Professor Oosterveld appears before International Criminal Court in case involving gender-based war crimes

July 04, 2022

Valerie OosterveldProfessor Valerie Oosterveld recently appeared before the International Criminal Court (ICC) in the Hague, Netherlands to present amicus curiae (‘friend of the court’) arguments in the case of Prosecutor v. Ongwen.

Ongwen was a senior commander in the Lord’s Resistance Army (LRA) rebel group and in 2021, he was found guilty of 61 charges of crimes against humanity and war crimes committed in Northern Uganda between 2002 and 2005. A large number of those charges were for sexual and gender-based violence. Ongwen was sentenced to 25 years of imprisonment and his case is now on appeal.

The LRA was widely reported to have systematically abducted young women and girls between the ages of 10 and 18 years old, who were then assigned as so-called ‘wives’ to male LRA fighters. These girls and women were expected to provide sex on demand, as well as to cook, clean, and do whatever their ‘husbands’ requested. Many became pregnant and had children in these difficult circumstances. The Trial Chamber found that there were at least 100 abducted girls and women who were forced to serve as ‘wives’ in Ongwen’s Sinia Brigade during the time period of the indictment. Ongwen was convicted of the crime against humanity of ‘other inhumane acts’ for creating, using, and enforcing a system of forced marriage. He became the first accused at the ICC to be convicted of this crime.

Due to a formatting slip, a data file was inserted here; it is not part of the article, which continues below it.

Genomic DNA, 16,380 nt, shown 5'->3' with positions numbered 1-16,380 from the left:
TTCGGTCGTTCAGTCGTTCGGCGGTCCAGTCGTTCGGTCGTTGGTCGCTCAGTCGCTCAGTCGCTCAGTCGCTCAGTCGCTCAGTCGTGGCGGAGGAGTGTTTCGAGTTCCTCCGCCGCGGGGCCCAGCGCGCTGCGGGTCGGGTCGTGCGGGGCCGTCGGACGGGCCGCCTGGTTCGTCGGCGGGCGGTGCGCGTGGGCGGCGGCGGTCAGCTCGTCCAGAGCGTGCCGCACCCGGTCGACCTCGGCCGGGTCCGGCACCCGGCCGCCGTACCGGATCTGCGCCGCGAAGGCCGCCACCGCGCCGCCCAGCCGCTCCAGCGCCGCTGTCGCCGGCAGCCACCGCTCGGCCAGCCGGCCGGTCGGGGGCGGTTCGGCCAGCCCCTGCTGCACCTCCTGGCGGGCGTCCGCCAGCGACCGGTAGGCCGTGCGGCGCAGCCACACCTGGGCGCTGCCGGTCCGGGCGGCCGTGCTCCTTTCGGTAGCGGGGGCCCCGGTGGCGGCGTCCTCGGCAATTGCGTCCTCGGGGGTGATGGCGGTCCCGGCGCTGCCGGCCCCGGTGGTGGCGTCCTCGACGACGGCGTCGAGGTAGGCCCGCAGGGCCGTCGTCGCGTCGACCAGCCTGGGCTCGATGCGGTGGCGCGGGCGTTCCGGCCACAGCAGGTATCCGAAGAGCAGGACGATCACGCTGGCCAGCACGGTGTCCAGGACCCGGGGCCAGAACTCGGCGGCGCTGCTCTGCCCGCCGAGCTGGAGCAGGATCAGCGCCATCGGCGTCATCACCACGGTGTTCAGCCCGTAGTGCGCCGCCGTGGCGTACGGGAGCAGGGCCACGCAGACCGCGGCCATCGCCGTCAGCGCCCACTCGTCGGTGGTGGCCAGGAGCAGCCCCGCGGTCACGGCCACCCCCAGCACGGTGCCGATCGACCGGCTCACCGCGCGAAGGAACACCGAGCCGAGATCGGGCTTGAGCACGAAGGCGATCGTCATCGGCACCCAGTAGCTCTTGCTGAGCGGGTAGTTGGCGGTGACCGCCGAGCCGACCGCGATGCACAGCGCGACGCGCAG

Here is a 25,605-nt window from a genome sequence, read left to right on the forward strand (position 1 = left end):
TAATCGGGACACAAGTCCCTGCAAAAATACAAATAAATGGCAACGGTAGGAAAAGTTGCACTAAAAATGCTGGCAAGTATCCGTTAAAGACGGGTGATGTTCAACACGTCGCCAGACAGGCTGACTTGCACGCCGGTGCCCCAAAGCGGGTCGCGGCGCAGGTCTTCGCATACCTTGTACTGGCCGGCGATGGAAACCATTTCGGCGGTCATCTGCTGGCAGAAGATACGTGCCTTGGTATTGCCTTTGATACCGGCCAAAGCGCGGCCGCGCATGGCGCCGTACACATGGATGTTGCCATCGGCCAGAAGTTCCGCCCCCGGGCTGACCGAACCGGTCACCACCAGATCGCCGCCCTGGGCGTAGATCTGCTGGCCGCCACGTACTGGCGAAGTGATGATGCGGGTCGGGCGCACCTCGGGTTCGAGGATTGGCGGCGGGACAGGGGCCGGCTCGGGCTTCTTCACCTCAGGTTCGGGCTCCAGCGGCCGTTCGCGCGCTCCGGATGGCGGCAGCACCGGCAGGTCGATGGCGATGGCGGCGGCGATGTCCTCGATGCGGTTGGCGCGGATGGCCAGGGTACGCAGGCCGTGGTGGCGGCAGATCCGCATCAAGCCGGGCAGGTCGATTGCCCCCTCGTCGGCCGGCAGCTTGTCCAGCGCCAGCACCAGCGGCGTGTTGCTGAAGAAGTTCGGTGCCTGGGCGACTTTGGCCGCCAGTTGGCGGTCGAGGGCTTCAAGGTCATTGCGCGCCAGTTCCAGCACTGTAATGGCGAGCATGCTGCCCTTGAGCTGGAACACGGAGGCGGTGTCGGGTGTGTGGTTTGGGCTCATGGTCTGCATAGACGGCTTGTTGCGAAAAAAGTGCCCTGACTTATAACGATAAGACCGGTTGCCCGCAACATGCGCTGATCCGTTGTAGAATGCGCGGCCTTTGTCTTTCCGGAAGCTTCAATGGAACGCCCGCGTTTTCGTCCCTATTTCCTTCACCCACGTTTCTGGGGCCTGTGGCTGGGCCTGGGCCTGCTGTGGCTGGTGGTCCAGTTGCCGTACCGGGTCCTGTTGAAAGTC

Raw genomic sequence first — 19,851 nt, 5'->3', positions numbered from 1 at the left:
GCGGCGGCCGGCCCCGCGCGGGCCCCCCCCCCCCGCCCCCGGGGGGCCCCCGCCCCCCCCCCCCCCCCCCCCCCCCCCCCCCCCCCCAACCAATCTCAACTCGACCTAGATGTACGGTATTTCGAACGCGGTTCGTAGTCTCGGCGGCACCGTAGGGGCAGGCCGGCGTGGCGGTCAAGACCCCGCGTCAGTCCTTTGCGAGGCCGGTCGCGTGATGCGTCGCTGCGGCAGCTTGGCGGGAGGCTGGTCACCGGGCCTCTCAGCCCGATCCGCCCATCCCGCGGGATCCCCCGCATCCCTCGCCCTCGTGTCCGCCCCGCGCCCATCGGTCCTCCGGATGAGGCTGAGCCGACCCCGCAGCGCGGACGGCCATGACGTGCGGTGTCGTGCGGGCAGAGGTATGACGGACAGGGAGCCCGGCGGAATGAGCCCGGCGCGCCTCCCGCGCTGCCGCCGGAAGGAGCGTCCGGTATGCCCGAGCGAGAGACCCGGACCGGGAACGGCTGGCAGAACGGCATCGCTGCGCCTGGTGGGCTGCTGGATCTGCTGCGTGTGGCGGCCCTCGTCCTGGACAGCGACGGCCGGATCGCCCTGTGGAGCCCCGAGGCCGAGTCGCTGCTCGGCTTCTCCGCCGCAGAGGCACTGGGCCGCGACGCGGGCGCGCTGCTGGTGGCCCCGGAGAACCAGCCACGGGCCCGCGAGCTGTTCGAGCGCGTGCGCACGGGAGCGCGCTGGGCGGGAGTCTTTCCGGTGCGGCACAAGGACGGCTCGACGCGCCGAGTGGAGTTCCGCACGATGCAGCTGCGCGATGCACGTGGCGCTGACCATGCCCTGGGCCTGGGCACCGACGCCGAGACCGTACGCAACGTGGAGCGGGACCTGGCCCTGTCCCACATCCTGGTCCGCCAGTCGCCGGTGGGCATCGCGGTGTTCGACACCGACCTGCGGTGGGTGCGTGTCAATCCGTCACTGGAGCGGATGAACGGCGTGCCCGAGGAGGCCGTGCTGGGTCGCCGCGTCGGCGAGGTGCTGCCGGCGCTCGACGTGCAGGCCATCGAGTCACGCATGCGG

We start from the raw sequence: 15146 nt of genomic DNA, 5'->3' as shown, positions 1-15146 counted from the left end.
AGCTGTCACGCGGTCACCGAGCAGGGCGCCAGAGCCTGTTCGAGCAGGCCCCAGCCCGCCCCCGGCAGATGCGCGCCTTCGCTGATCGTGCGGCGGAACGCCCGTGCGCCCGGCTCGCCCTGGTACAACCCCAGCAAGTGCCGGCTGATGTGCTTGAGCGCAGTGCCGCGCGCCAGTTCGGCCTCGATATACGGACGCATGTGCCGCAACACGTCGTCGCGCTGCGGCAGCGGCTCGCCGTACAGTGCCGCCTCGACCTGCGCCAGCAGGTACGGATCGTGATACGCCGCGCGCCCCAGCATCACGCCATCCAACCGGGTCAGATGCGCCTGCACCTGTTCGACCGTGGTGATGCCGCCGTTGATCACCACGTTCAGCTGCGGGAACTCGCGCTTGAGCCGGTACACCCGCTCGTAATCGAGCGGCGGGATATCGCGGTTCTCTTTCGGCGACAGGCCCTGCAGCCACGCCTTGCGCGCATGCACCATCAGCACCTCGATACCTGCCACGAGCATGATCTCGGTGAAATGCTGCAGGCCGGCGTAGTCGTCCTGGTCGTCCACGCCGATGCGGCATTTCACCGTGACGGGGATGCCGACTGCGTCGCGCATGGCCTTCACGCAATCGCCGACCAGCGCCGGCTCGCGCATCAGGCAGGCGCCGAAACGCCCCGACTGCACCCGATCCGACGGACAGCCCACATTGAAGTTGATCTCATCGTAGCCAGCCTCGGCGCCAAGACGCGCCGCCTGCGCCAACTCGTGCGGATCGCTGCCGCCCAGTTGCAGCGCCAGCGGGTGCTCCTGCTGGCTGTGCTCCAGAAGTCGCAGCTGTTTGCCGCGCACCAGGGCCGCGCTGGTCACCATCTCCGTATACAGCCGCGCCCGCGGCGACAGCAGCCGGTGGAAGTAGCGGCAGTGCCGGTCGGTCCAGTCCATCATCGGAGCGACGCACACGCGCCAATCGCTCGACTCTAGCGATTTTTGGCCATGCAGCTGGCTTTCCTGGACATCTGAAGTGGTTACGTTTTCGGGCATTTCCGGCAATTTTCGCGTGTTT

Professor Oosterveld appeared as an amicus at the ICC on behalf of a group of eight other feminist lawyers from Australia, Canada, the Netherlands, Nigeria, and the United States who submitted a brief and were selected to present oral submissions. “When I stood up in front of the judges, it felt like my career had come full circle”, said Oosterveld. “In 1998 I served on the Canadian delegation to draft the gender provisions in the Rome Statute of the ICC, the court’s founding treaty. I then joined the then-Department of Foreign Affairs, working on behalf of my country to make the ICC a reality.” She added that “it was an honour to work with a team of dedicated feminist academics and advocates to present submissions on an act - forced marriage - which deserves a deeper understanding in international criminal law.”

Oosterveld expects to be in The Hague again in the coming months, including for the launch of her new co-edited collection, Gender and International Criminal Law, which will be published by Oxford University Press in July.